## Results and discussion

### High-throughput electron uptake screen finds 41 genes with unknown function

We identified mutants in 149 coding and intergenic regions in the S. oneidensis genome that slowed or eliminated AHDSred oxidation with fumarate, nitrate, or both terminal electron acceptors (Supplementary Data 1). While O2 is the most useful terminal electron acceptor for electromicrobial production due to its high redox potential and enormous availability, we were unable to design a reliable high-throughput assay that used it. AHDSred is exquisitely sensitive to oxidation by O2, forcing us to use fumarate and nitrate, both of which cannot directly oxidize AHDSred, but instead require S. oneidensis as an intermediate.

Among 149 hits, 18 mutants were slow or failed at oxidation of AHDSred in only the fumarate assay, 50 mutants, in only the nitrate assay, and 81 mutants in both assays. In total, 109 of these mutants were grouped by gene annotation into functional categories that satisfactorily explain the slowing or failure of AHDSred oxidation (Fig. 2c). For example, disruption of the periplasmic fumarate reductase (δfccA; we refer to transposon-disruption mutants with δ, and gene-deletion mutants with Δ) eliminates AHDSred oxidation when using fumarate as a terminal electron acceptor. Detailed time courses of AHDSred oxidation for selected anticipated hits from the genome-wide screen are shown in Fig. S2. Of note, 41 of the AHDSred oxidation-deficient mutants could not be assigned to an established functional category, suggesting that their function might be more directly involved in electron uptake (Fig. 2c). AHDSred oxidation time courses for knockout mutants, where we later observed a cathode phenotype, are shown in Fig. 2d–g, along with those for mutants with disruptions in adjacent genes. Detailed time courses for these mutants are shown in Fig. S3.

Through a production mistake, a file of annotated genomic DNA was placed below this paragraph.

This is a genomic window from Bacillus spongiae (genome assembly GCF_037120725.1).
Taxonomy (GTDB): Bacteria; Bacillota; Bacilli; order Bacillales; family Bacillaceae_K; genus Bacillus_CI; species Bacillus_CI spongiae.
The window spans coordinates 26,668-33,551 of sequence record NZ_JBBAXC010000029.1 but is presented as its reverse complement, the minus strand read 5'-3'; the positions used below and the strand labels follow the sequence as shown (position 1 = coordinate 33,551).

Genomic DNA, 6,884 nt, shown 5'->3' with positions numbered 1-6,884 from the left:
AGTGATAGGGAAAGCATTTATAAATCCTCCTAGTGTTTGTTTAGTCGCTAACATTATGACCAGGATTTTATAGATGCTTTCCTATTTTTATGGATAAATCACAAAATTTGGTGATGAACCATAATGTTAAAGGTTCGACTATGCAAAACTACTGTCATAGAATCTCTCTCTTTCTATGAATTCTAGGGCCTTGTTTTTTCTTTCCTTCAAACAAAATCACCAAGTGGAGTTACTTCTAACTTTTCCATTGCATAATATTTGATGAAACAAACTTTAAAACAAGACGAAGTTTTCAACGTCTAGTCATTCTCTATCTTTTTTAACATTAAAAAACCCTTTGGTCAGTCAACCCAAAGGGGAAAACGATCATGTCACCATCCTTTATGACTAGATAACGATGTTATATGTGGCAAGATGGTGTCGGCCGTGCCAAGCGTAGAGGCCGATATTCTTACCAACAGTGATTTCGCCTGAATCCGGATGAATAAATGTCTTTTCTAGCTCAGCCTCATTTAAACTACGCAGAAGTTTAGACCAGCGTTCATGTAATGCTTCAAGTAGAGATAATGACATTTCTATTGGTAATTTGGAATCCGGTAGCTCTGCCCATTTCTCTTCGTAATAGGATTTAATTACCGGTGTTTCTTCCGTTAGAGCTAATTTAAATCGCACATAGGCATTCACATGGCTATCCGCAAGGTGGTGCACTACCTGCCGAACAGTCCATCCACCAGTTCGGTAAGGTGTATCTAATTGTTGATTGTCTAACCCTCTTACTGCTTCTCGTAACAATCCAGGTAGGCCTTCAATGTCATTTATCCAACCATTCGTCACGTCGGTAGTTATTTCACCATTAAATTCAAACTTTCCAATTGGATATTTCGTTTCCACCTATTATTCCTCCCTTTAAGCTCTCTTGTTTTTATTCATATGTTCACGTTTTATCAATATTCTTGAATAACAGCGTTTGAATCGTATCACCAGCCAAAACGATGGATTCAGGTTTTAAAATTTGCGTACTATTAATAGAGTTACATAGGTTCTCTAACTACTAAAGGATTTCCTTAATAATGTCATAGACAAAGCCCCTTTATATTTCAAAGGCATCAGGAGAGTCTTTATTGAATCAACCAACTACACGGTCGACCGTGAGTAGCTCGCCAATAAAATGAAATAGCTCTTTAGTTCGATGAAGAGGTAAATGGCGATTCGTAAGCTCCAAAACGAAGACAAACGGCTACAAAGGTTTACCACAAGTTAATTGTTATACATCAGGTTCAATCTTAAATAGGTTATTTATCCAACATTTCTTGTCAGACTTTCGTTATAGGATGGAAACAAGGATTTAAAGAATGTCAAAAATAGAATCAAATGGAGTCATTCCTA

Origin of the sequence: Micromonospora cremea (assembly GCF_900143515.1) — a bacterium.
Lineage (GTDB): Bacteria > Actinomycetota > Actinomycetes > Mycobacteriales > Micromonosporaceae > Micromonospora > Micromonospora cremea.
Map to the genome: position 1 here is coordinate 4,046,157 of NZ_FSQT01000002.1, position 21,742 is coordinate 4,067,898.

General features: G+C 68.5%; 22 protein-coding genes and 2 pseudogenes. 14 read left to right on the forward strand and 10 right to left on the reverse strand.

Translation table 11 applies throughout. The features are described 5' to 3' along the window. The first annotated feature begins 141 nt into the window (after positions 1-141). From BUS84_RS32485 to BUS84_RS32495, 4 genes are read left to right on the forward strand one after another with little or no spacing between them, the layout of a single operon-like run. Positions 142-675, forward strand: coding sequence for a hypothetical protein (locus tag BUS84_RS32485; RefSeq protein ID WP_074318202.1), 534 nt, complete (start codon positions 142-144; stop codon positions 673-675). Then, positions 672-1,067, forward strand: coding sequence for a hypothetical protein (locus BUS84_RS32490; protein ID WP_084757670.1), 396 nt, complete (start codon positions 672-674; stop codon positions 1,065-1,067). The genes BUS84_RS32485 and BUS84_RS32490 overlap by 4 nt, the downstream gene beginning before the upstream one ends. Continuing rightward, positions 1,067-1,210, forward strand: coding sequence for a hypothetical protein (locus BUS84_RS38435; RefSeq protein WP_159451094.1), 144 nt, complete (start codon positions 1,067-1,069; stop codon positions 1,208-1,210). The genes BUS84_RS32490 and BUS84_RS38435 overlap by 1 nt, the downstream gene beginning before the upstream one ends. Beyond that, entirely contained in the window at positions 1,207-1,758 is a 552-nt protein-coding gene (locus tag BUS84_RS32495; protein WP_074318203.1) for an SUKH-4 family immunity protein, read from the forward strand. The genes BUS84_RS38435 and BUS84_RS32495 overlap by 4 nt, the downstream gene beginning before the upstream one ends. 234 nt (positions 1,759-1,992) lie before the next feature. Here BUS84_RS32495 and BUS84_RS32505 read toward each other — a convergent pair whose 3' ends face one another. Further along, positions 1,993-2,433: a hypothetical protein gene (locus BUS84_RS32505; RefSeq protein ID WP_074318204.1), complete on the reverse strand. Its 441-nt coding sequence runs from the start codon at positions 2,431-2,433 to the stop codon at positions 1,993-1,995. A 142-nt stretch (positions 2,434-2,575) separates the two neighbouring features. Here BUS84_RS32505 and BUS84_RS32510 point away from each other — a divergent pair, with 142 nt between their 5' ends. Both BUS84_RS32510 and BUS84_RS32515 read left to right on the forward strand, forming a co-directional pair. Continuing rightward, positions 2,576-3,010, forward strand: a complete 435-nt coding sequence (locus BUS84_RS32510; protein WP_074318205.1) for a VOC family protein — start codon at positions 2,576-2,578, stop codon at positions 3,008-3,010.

### Electrochemical measurements confirm robust EEU phenotype of five unknown function mutants

We selected 17 of the 41 “unknown function” S. oneidensis AHDSred oxidation-deficient mutants for further on-electrode testing. These mutants were chosen for annotations that indicated possible redox activity (e.g., δSO_3662), interaction with the quinone pool (e.g., δSO_0362, δSO_0400), along with mutants with no functional annotation. To exclude genes involved in solely in terminal electron-acceptor utilization (the very end of the electron-transport chain), we used a different terminal electron acceptor (O2) than in the AHDSred oxidation screen. The use of O2 also ensures that the genes identified are part of the overlapping electron-uptake pathway, rather than previously unidentified components of fumarate/nitrate reduction. We confirmed this using δfccA, δnapA and δnapG as negative controls as these genes encode anaerobic terminal reductases that we did not expect to disrupt electron uptake using O2 as a terminal electron acceptor. We also selected three positive control mutants of genes known to be involved in EET (δcymA, δmtrA and δmtrC) and one expected negative control based on AHDSred oxidation screen results (δSO_0401). δSO_0401 was chosen as it is adjacent to a hit (δSO_0400) in the AHDSred oxidation assay, but does not itself produce an oxidation phenotype.

Biofilms of each of the mutants were grown on ITO working electrodes in a three-electrode bio-electrochemical system13. For analysis of electron uptake, the working electrodes were poised at −378 mV vs. the standard hydrogen electrode (SHE). Significant negative currents (i.e., electrons flowing from the working electrode to the biofilm/solution) were only observed in the presence of O2 as a terminal electron acceptor. To quantify the amount of negative current due to biological vs. nonbiological processes, the electron-transport chain was inhibited at the end of each experiment with the ubiquinone mimic, Antimycin A and the remaining abiotic current was measured (Fig. S4). Each mutant was tested in at least three replicate experiments.